From: John K Clark (firstname.lastname@example.org)
Date: Fri Dec 04 2009 - 11:24:00 MST
On Fri, 4 Dec 2009 11:01:49 +0000, "Stuart Armstrong"
> >> In other words, the original does have a special status, until we
> >> become certain that the copying procedure is near-perfect.
> > Well sure, but mundane issues like blown fuses in the matter duplicating
> > machine have no place in a thought experiment.
> They do have a strong place here. We have three facts:
> 1) Copying is likely to be identical to the original. But there is a
> very small possibility that this is impossible, and an much larger
> possibility that the copy will not be identical to the original for
> the copying procedures we will use in the forseeable future.
> 2) The standard model we have of continuing consciousness is someone
> continuing their life normally, whithout being destroyed or suddenly
> appearing in a different place through copying.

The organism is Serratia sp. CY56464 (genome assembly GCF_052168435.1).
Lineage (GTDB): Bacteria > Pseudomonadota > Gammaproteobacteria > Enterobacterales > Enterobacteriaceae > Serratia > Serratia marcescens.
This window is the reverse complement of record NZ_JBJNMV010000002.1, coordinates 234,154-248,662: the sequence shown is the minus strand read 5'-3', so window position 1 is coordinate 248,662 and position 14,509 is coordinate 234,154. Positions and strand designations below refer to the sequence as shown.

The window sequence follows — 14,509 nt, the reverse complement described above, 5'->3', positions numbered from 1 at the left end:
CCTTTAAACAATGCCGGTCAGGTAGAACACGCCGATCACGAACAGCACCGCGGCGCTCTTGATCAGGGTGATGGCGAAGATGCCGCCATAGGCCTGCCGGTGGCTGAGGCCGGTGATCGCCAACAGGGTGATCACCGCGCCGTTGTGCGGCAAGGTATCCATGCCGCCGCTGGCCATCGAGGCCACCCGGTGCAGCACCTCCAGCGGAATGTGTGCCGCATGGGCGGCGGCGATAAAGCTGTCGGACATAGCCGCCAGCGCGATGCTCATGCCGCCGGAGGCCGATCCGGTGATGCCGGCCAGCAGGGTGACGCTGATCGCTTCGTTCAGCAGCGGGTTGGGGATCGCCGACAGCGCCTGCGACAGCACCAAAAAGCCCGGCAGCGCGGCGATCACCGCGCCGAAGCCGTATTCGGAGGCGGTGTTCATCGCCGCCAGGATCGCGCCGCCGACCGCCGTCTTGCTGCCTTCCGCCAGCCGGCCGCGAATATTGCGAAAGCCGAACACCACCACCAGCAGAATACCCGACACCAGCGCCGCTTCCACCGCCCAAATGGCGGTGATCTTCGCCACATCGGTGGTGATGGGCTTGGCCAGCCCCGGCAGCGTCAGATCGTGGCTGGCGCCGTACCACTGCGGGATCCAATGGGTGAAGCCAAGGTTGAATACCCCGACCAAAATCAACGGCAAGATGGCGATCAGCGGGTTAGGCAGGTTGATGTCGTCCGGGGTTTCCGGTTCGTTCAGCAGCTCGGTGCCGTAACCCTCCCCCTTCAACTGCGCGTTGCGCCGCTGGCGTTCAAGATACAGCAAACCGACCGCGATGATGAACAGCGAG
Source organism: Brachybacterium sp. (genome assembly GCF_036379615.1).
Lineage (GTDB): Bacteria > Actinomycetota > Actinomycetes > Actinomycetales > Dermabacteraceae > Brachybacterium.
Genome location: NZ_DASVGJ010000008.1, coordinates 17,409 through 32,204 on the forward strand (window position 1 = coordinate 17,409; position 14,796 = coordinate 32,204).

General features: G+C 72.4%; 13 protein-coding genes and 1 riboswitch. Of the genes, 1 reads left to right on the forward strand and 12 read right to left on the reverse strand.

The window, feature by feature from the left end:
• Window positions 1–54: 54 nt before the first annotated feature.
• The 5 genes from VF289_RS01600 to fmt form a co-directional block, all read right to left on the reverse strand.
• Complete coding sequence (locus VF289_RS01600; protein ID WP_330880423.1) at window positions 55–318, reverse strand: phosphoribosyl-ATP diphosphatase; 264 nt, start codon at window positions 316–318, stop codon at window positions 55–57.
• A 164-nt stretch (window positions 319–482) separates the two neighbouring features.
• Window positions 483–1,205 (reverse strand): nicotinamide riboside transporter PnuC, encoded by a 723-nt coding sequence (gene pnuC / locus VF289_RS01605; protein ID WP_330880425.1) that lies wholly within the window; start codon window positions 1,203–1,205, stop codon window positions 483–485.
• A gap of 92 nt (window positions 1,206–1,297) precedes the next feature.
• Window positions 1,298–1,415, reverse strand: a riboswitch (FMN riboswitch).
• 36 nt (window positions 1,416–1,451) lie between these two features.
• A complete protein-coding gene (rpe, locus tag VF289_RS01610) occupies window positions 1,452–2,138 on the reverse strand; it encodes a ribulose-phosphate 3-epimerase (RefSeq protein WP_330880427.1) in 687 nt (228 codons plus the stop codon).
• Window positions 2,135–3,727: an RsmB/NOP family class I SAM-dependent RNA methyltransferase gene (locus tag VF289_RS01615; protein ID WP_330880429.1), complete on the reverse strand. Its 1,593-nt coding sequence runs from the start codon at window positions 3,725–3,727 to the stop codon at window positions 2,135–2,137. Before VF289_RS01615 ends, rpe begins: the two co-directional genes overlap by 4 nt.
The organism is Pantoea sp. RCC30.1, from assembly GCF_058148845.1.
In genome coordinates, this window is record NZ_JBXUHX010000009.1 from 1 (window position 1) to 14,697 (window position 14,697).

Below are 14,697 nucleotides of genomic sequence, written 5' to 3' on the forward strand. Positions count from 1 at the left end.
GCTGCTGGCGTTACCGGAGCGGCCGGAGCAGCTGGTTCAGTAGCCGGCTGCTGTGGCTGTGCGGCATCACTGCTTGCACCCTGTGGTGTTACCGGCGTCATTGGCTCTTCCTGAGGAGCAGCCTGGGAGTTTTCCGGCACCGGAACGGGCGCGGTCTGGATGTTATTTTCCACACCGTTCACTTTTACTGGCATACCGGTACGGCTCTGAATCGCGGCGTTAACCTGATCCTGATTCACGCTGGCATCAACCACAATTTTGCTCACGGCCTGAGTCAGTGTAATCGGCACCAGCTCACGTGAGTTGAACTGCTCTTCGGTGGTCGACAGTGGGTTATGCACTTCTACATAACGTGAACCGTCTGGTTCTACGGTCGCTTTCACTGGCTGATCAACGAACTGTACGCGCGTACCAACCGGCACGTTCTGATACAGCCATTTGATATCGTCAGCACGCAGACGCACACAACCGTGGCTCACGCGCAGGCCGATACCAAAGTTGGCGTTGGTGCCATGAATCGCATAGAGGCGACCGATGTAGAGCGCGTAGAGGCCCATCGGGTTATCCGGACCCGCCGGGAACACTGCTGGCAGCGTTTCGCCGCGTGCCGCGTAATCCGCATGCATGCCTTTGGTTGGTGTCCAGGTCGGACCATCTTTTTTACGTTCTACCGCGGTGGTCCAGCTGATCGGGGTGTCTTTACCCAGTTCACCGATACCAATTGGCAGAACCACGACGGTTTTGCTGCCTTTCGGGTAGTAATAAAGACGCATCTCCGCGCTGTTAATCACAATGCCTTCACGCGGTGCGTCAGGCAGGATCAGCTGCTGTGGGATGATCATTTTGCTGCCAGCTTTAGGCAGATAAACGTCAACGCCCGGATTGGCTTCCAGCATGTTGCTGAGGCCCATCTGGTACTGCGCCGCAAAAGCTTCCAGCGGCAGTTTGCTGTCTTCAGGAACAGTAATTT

> 3) These thought experiments should tell us something about how to
> react if copying procedures become available.
> So the moral of this seems to be "use the original as the gold
> standard until we are certain copying procedures are perfect, then
> treate the two indistinguishably".
> But, on another note, are you adicted to arguing? I agree with
> virtually everything you say about copies. Everything. I add two
> - one on imperfect copies
> - the other (a very old one, a few years back) on the fact that people
> store some of their identity in external sources, such as friends,
> family, income, jobs and legal status. Hence once copied, though the
> pair (original and copy) are indistinguishable from EACH OTHER, they
> are no longer exactly the same person as the pre-copied individual,
> unless the external sources of identity were duplicated as well.
> But these are minor caveats, affecting the conclusion very little. Yet
> you act as if you have to demolish them; as if any caveat to the
> identity of the set (pre-copy, original, copy) means that you suddenly
> have to start believing in souls and reciting the Shahadah over the
> copying machine while the priest prepares a batismal font to welcome
> the copy into the congregation of the ensouled.
-- John K Clark email@example.com
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